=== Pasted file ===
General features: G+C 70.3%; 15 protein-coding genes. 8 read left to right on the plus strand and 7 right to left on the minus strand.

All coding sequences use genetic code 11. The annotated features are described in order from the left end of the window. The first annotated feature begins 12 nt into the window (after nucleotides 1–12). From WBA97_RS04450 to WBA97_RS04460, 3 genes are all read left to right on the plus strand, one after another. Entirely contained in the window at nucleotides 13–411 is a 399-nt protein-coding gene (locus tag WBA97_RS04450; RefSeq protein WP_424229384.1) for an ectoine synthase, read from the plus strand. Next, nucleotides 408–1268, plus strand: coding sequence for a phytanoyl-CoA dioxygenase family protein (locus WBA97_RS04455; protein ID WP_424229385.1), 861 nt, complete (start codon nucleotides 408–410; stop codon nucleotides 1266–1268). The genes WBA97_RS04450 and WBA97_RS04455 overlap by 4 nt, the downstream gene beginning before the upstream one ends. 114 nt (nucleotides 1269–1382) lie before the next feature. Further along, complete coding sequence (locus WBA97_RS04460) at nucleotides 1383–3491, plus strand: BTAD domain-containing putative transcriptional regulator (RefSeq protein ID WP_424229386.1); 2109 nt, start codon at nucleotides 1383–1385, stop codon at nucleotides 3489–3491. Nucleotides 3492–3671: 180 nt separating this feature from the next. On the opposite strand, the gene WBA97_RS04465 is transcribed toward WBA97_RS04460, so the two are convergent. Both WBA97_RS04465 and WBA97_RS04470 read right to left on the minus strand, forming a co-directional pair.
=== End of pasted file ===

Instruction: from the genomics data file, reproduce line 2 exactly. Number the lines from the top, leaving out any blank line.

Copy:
All coding sequences use genetic code 11. The annotated features are described in order from the left end of the window. The first annotated feature begins 12 nt into the window (after nucleotides 1–12). From WBA97_RS04450 to WBA97_RS04460, 3 genes are all read left to right on the plus strand, one after another. Entirely contained in the window at nucleotides 13–411 is a 399-nt protein-coding gene (locus tag WBA97_RS04450; RefSeq protein WP_424229384.1) for an ectoine synthase, read from the plus strand. Next, nucleotides 408–1268, plus strand: coding sequence for a phytanoyl-CoA dioxygenase family protein (locus WBA97_RS04455; protein ID WP_424229385.1), 861 nt, complete (start codon nucleotides 408–410; stop codon nucleotides 1266–1268). The genes WBA97_RS04450 and WBA97_RS04455 overlap by 4 nt, the downstream gene beginning before the upstream one ends. 114 nt (nucleotides 1269–1382) lie before the next feature. Further along, complete coding sequence (locus WBA97_RS04460) at nucleotides 1383–3491, plus strand: BTAD domain-containing putative transcriptional regulator (RefSeq protein ID WP_424229386.1); 2109 nt, start codon at nucleotides 1383–1385, stop codon at nucleotides 3489–3491. Nucleotides 3492–3671: 180 nt separating this feature from the next. On the opposite strand, the gene WBA97_RS04465 is transcribed toward WBA97_RS04460, so the two are convergent. Both WBA97_RS04465 and WBA97_RS04470 read right to left on the minus strand, forming a co-directional pair.